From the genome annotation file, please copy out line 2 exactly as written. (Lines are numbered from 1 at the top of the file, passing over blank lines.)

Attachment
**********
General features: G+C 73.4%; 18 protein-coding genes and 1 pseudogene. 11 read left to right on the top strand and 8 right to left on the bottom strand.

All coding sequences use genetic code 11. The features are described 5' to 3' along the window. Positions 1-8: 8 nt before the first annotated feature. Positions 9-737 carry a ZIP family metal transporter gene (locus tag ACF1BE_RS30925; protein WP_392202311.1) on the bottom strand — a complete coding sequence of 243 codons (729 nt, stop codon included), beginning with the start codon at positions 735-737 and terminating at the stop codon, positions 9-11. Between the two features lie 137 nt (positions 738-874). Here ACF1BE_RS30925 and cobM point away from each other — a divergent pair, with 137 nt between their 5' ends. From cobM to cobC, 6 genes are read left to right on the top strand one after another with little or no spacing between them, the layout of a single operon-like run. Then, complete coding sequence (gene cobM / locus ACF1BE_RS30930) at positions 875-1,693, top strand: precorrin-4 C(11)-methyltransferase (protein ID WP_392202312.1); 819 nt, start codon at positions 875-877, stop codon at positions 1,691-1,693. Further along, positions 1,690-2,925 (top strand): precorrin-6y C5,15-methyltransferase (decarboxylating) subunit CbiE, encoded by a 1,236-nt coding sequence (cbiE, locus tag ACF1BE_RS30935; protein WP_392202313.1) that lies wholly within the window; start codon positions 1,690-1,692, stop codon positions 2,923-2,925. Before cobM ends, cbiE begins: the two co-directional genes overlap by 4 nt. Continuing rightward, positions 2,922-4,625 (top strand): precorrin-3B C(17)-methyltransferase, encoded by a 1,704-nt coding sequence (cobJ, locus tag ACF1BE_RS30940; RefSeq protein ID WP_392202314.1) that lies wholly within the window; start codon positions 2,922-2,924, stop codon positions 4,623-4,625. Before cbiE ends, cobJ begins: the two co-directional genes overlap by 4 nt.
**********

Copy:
All coding sequences use genetic code 11. The features are described 5' to 3' along the window. Positions 1-8: 8 nt before the first annotated feature. Positions 9-737 carry a ZIP family metal transporter gene (locus tag ACF1BE_RS30925; protein WP_392202311.1) on the bottom strand — a complete coding sequence of 243 codons (729 nt, stop codon included), beginning with the start codon at positions 735-737 and terminating at the stop codon, positions 9-11. Between the two features lie 137 nt (positions 738-874). Here ACF1BE_RS30925 and cobM point away from each other — a divergent pair, with 137 nt between their 5' ends. From cobM to cobC, 6 genes are read left to right on the top strand one after another with little or no spacing between them, the layout of a single operon-like run. Then, complete coding sequence (gene cobM / locus ACF1BE_RS30930) at positions 875-1,693, top strand: precorrin-4 C(11)-methyltransferase (protein ID WP_392202312.1); 819 nt, start codon at positions 875-877, stop codon at positions 1,691-1,693. Further along, positions 1,690-2,925 (top strand): precorrin-6y C5,15-methyltransferase (decarboxylating) subunit CbiE, encoded by a 1,236-nt coding sequence (cbiE, locus tag ACF1BE_RS30935; protein WP_392202313.1) that lies wholly within the window; start codon positions 1,690-1,692, stop codon positions 2,923-2,925. Before cobM ends, cbiE begins: the two co-directional genes overlap by 4 nt. Continuing rightward, positions 2,922-4,625 (top strand): precorrin-3B C(17)-methyltransferase, encoded by a 1,704-nt coding sequence (cobJ, locus tag ACF1BE_RS30940; RefSeq protein ID WP_392202314.1) that lies wholly within the window; start codon positions 2,922-2,924, stop codon positions 4,623-4,625. Before cbiE ends, cobJ begins: the two co-directional genes overlap by 4 nt.